I just got back from a weekend of skiing and finally feel like I can look back at the Seahawks’ 2012 season without feeling too large a pang of disappointment. Sometimes it takes stepping away to gain some perspective. The only football I watched was the third quarter of the NFC Championship game and had to walk away because I saw two teams Seattle could certainly beat.
If someone had asked me nine months ago how I’d feel if Seattle were to go 11-5 with a playoff win on the road I would have taken it in a heartbeat. However, winning makes a person greedy and leaves them craving more. Once it was apparent that Pete Carroll and John Schneider stacked all of that talent and potential onto their roster, and that a playoff game was possible, even with a team that had some significant weakness, I set my sight on an even further horizon. When Seattle wasn’t able to advance, the loss left the city, and myself, in somewhat of a state of shock. The emotional whiplash that took place in the fourth quarter of the game in divisional game gave me hope and then took it away.
All cities are unified when their sports teams do well. It’s one of the great things that sports teams bring to communities. I believe that Seattle is a little different from cities like Atlanta, New York, San Francisco, and Miami. Every team has their true fans, but Seattle itself seems to suffer when the Seahawks don’t do well (everyone is used to the Mariners sucking). It’s easy to lose sight of that when the team has a few rough years but is obvious when look at the incredibly civic pride and enthusiasm that takes place when the team succeeds. In that regard Seattle is like a Cleveland, Kansas City, or Green Bay. Labeling Seattle fans fair weather is ridiculous and ignorant. Fair weather fans don’t cause seismic activity last time I checked.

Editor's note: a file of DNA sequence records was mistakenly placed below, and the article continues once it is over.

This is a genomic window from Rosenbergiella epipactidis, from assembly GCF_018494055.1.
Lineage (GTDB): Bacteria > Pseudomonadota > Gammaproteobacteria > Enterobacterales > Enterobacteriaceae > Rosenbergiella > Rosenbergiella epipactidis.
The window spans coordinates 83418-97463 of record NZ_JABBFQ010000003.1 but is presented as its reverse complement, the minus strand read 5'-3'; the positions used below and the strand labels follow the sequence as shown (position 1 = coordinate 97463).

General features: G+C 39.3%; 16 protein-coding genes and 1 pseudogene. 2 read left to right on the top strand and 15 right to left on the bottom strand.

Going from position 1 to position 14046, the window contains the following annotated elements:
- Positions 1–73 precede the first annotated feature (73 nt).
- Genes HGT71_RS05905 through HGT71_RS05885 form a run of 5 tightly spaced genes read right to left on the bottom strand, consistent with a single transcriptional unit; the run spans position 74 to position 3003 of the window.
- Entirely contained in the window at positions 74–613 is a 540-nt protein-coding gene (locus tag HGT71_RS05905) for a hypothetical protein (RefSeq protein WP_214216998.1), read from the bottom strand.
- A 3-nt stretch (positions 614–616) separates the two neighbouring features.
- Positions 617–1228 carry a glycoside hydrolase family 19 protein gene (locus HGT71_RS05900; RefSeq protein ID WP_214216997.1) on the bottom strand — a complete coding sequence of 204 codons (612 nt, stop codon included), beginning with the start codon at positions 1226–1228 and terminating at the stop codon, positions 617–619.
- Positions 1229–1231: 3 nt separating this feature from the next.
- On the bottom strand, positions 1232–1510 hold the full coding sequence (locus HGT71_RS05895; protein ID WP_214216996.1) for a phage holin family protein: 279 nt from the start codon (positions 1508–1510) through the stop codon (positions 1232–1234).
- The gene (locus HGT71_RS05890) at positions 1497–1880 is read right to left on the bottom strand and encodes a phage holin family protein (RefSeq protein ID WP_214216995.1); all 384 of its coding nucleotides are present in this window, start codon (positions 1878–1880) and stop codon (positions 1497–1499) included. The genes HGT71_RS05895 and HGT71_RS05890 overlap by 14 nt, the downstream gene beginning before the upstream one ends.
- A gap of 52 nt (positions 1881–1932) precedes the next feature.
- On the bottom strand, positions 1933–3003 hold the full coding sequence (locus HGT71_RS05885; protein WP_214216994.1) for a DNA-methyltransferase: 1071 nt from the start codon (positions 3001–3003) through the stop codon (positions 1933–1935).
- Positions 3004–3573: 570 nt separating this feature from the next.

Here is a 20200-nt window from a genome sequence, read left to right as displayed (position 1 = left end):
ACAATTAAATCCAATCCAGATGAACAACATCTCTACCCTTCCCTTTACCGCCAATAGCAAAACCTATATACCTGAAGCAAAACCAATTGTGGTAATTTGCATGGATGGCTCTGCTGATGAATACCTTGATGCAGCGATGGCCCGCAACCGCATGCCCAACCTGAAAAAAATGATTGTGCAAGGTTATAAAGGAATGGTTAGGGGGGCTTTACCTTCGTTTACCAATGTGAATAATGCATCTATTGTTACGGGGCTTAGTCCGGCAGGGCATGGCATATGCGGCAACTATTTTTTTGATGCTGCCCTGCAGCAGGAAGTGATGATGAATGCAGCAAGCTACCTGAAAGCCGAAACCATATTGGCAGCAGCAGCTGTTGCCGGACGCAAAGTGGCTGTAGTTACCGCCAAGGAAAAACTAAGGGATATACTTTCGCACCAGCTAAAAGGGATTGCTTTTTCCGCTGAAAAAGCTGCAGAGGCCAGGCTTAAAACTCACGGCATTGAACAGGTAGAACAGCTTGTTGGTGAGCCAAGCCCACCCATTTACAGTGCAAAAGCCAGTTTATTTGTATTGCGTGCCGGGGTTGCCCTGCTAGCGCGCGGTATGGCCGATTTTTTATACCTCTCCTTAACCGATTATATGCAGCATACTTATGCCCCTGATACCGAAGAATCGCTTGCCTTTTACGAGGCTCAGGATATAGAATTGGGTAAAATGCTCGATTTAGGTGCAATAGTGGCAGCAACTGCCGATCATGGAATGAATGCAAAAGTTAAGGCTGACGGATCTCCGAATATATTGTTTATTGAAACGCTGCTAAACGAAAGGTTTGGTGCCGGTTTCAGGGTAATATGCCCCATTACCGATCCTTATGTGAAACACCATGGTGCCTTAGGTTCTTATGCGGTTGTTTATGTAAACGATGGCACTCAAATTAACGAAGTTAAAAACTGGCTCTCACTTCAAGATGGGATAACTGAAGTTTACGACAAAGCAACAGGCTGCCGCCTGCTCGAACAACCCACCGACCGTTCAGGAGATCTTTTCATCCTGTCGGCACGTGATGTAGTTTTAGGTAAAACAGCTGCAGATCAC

The Seahawks over 2012 reminded Seattle why they stuck with a team that had been disparaged and struggled for the last six years. The team from South Alaska that was always too small, too hurt, too slow, too whatever became big, strong, loud, and a force unto themselves. Win or lose, a team was going to remember that they played Seattle last Sunday. Watching that and experiencing it with a great community of 12th Men made it that much hard to realize it was over. Even my dad who can be very jaded and reserved when it comes to sports (game 7 of the 1993 Western Conference finals between the Sonics and Suns is still very much remembered) couldn’t help but get excited at what just might be.
I bring up these seemingly random aspects of the 2012 season because they stand out the most when I look back on this season. Seattle became a team that would walk up to anybody and punch them in the mouth. Led by a calm, cool, and incredibly talented quarterback, a team comprised of many castoffs and unknowns turned into a wrecking ball with the 12th Man as the crane that swung it. The connection between the team and fans in Seattle can’t be overstated. From completely open training camps to showing up at Children’s Hospital every week the connection is real. That is what I love. I realize that I’m not an actual player on the team, but to feel part of it is either the greatest marketing gimmick ever or proof of a true community-franchise connection. I choose to believe it’s the latter in this case. (Every article I write, I have to go and take out any “we’s” and replace them with “Seahawks.”)
Fortunately, Seattle doesn’t have many free agents going into the off-season which means that many of the personalities and people that the make up this great team will be back. And they will be hungry; hungry to prove to themselves and the 12th Man that they are good enough to win a Super Bowl. For that, I am just as excited as I was this season.